by Courtney White
When it comes to blaming the masses, no one seems to take the fall more than young people: Weird food trends, the “baby bust,” and now, a labor shortage all seem to be attributed to Millennials and Gen Z. Now, following “The Great Resignation” comes a new phrase, “antiwork.” It’s a movement pointing out the flaws in work and employment. The subreddit grew from 76,000 to 1,019,000 subscribers from January 2020 to November 2021, according to Vice. And they planned a “Blackout Black Friday” strike. So, what’s this movement, and how far will it go?
What is antiwork?
This isn’t simply a lazy act of defiance. The antiwork movement has to do with burnout, mental health, wages, benefits, employer treatment, and many other factors. The pandemic saw many people working themselves to the bone but for low pay under toxic management. Then came The Great Resignation, where millions voluntarily left their jobs. Nearly 40% of those were service jobs— restaurant, hotel, bar, and health care workers, and others—also known as those who are famously underpaid. Now, employees from nearly every workforce sector in the U.S. are coming forward to expose poor treatment and overworking, among other issues.
From close up
Many young people aren’t returning to their jobs due to burnout, overworking, and just overall bad treatment. The antiwork subreddit shows people of all ages—not just teenagers and Millennials—telling horror stories of mistreatment at jobs that paid minimum wage. The levels range from lowkey toxic to borderline threatening, and they’re eye-opening examples of how easy it is to exploit workers.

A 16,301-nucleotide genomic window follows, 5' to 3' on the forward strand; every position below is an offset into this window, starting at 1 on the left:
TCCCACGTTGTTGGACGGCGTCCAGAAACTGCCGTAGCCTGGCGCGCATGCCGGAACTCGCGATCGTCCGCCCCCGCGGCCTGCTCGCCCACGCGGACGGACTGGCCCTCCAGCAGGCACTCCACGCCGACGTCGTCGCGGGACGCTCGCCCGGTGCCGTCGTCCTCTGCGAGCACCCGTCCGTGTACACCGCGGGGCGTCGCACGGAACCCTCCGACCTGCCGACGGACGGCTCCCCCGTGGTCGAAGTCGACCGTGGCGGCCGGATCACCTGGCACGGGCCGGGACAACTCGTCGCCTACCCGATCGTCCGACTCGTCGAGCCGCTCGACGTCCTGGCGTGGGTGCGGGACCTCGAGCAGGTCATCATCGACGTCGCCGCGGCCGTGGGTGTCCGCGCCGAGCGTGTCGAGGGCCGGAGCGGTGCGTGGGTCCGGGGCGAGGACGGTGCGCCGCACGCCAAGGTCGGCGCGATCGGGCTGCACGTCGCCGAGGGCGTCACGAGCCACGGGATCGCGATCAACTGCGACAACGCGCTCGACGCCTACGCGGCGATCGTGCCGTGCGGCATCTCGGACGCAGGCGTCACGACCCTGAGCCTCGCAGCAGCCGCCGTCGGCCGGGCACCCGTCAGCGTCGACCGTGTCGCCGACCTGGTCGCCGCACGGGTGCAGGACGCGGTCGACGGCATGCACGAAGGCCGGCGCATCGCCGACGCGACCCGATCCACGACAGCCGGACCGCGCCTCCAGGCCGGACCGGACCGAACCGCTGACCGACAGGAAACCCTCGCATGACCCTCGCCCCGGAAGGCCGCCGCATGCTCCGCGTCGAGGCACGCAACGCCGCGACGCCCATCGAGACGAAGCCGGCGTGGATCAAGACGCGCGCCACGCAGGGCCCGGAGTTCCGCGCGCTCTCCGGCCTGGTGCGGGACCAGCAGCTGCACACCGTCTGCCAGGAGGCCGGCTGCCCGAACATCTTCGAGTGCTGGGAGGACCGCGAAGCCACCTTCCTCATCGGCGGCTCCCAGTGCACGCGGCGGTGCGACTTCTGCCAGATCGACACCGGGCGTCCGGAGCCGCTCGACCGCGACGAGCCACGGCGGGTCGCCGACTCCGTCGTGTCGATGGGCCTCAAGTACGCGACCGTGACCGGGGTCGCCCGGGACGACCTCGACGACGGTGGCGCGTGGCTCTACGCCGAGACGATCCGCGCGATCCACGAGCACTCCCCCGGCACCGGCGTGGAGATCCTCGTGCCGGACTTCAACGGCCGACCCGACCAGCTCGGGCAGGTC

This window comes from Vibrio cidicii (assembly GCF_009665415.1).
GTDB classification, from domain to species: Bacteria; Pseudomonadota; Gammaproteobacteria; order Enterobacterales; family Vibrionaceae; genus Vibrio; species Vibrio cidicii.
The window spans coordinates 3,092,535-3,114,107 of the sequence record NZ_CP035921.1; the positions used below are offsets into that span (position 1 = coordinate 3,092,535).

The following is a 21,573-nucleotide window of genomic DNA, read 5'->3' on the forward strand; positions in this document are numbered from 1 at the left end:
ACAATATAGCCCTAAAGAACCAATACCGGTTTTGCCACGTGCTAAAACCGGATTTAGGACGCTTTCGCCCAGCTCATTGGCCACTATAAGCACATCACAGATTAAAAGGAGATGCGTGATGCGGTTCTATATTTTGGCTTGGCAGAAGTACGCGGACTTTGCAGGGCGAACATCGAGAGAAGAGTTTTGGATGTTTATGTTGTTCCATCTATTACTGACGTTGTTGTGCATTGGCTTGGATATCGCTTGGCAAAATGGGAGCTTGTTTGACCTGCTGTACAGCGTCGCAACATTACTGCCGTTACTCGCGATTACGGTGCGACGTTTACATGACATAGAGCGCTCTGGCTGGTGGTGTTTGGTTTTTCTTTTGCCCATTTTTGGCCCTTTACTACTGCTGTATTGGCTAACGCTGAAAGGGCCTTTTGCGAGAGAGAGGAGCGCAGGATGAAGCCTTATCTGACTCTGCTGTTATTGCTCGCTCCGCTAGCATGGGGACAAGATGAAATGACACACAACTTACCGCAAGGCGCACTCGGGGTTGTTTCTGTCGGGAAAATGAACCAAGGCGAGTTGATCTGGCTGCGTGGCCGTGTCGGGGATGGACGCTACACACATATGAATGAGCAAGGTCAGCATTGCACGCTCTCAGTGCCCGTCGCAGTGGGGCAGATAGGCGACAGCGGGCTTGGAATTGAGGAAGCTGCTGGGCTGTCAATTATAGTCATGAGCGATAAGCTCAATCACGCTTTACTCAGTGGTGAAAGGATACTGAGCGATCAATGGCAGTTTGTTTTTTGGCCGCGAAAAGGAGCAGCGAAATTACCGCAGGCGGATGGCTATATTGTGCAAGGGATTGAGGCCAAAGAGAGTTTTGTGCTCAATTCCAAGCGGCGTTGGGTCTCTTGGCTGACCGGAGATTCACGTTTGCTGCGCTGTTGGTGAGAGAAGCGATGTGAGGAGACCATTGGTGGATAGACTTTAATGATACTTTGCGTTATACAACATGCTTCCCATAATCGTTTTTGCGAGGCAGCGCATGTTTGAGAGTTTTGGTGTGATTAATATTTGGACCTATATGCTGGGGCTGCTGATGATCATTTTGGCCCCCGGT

The workforce can be a toxic environment. A 40-hour workweek is too much for many and yet still not enough for some to keep food on the table. And some millionaires don’t do nearly as much work as their employees but reap all the benefits. Many believe we aren’t put on this planet to work 40 hours, eat, sleep and repeat. That’s a key message in the antiwork movement.
The bigger picture
From a broader perspective, the subreddit’s mantra is “unemployment for all, not just the rich!” They want to see a world where everyone can survive with no work. The forum really opened up a space for people to vent about all sorts of employment-related issues. But they’re not the kind of issues that can be changed by one company; instead, they’re calling for a societal change.
The future of antiwork
It’s not to say that the concept of antiwork came without controversy. There’s blame placed on laziness, people being “snowflakes,” and a lack of ambition that older generations had. Many critics call the movement radical, calling it the start of a “world without work.”
Where is the cash flow?
Despite the more severe call for no work at all, plenty of people have found side hustles to fill the void of their full-time job. Side hustles and small businesses have been a great way for many to avoid the workforce but still have cash. And the pandemic gave many a chance to hone in on skills and then sell them. It also allowed time for many to adapt to social media: The TikTok hashtag #smallbusiness has nearly 44 BILLION views.
The pandemic has taught us many things, and one thing many have learned is that if you hate your job or see no potential to grow, just quit. There’s always another opportunity. But should we not work at all?
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Courtney is a senior at Montclair State University studying journalism, fashion and makeup artistry. Originally from rural Pennsylvania, Courtney enjoys writing, painting or reading in her spare time.
Photo “Title” by Author. Attribution. Background Photo “Title” by Author. CC BY-Attribution.0.